So, precisely how again do they suggest sites verify ages? It needs to at least be proof against a minor with an adult's "borrowed" credit card, and it can't require sites to violate the law. This isn't a technical problem here, it's completely independent of the technology. If these politicians want the problem solved, they need to spend some time thinking about how to solve the problem. And yes, "make someone else solve it" is a valid option but only if having the sites apply that solution by making the politicians the "someone else" is also a valid option.

Comment Re:Major change? No. (Score 1) 270 270

Yeah, I'm thinking of the change from the Win95 Start menu to the Win7 one. Program Manager, however, acted pretty much as the Start button, you opened it and then navigated folders fairly logically (you wanted an application, you opened the Applications folder and looked there). The applications you used all the time you copied to the desktop so you'd have them at your fingertips. Which, I've noticed, is still how people handle common applications, with "copy it to the taskbar" a close second and the two "pin" options vying for a distant third.

And it still remains: even secretaries had no problem grokking how to work Win3.1's desktop and programs.

Comment Major change? No. (Score 0) 270 270

The total change from the Windows 3.1 Start button to the subsequent Start buttons was making the Start menu a 2-column menu, putting the contents of the former Programs menu in the left pane and putting the rest of the Start menu items in the right pane. That's it. Oh, and making the initial view not show all the Programs items but only a subset, with an extra item at the bottom to show everything in the same form as it was under the Programs menu.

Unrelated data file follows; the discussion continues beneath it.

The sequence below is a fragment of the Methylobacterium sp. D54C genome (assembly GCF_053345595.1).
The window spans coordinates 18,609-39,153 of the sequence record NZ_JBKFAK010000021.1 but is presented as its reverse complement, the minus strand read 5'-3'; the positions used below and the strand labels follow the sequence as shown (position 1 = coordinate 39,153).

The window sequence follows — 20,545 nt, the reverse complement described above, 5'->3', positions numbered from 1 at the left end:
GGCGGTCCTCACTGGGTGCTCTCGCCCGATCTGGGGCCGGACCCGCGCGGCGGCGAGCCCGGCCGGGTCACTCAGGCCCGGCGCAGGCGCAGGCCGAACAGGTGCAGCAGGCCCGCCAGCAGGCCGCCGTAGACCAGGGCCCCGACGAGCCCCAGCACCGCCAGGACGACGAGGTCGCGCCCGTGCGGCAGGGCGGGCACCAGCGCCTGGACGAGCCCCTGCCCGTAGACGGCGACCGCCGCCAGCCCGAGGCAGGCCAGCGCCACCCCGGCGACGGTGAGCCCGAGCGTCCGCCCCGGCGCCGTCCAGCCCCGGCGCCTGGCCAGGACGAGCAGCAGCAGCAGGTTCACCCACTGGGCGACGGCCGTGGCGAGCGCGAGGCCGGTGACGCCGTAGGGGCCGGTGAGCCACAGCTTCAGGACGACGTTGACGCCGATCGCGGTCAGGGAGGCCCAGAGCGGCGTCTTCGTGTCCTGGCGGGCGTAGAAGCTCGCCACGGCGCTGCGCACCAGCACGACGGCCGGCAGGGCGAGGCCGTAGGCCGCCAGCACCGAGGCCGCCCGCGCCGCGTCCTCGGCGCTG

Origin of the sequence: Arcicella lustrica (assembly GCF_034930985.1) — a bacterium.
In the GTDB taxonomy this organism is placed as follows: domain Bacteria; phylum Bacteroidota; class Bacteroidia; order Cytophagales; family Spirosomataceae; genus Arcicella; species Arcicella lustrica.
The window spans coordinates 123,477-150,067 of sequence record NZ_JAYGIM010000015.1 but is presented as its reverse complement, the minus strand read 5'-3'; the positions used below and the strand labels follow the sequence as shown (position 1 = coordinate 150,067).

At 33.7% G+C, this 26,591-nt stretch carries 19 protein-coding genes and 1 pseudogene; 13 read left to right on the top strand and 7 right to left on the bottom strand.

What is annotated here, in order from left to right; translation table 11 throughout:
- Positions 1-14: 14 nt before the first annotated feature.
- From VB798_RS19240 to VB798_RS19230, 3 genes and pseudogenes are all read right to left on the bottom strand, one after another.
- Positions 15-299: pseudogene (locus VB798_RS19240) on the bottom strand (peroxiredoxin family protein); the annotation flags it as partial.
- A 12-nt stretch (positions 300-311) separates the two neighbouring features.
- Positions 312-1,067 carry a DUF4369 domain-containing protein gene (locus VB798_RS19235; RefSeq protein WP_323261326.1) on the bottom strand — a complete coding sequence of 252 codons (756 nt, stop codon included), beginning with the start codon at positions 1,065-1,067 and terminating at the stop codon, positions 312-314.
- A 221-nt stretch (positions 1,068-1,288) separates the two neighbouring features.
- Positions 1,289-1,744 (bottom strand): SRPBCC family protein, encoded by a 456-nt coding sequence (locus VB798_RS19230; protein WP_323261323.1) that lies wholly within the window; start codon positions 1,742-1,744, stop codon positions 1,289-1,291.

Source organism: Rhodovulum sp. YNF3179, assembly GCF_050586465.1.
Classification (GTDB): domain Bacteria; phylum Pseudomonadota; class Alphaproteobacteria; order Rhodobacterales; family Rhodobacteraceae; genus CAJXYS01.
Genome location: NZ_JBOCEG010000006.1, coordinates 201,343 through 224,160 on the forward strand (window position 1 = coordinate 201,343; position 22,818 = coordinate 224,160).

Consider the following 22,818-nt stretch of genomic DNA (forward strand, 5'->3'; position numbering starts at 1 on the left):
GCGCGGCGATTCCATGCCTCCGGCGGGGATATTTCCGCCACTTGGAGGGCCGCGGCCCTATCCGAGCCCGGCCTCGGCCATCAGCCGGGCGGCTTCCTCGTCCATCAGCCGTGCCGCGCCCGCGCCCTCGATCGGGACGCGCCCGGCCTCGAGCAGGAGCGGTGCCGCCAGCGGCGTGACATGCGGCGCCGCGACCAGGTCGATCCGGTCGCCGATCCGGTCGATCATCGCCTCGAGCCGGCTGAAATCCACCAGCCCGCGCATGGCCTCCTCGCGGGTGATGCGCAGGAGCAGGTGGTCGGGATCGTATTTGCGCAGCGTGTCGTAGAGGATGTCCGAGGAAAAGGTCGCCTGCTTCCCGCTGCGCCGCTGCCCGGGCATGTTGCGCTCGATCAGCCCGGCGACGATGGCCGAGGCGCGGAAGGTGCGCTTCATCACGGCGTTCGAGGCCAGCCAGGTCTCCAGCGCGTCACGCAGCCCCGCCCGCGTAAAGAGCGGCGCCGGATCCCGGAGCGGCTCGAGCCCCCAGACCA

As for Win3.1 being complicated, every secretary I knew managed to get a handle on it within a few days so it couldn't have been that complicated. The only people I know of who couldn't figure out Win3.1 are the ones who to this day need repeated reminders of how to get to anything that's not directly on their desktop, so methinks the problem doesn't lie in Windows.

Comment Re:Who knows best? (Score 3, Insightful) 133 133

Counter-argument: Obviously management knew much better than the engineers how to run the Space Shuttle program, so they were entirely right to ignore the engineers' warnings about how freezing temperatures would affect the SRB sealing rings on Challenger and how ice strikes would affect the leading edges of the wings on Columbia.

Comment Re:Hobby vs. profession (Score 1) 352 352

Every other business is subject to that same degree of government regulation, ie. the laws limiting their ability to disclaim liability and those warranties and requiring things like business licenses. I don't see any reason why software publishers should be subject to any less regulation. Beyond that, tort law's sufficed in most other fields so I don't see why it shouldn't suffice here.

There are, of course, exceptions. Firmware for medical devices, aircraft control software, that sort of thing where people's lives are placed directly at risk should be subject to a higher degree of regulation and standards for software just as it is for every other aspect. And it should be handled the same way, based on the judgement of long-time practitioners in the field. In other words we don't base the rules on what marketing executives think or hot-shot web-app programmers with less than 5 years working experience, we look to the people with 40+ years in the field who've seen (and had to clean up) all the messes and know what caused them and how to prevent them. Which, yes, is probably not going to result in rules the marketing execs like, but life's like that sometimes.

Comment Hobby vs. profession (Score 1) 352 352

I think we need to also educate people on the difference between software development as a hobby and as a profession.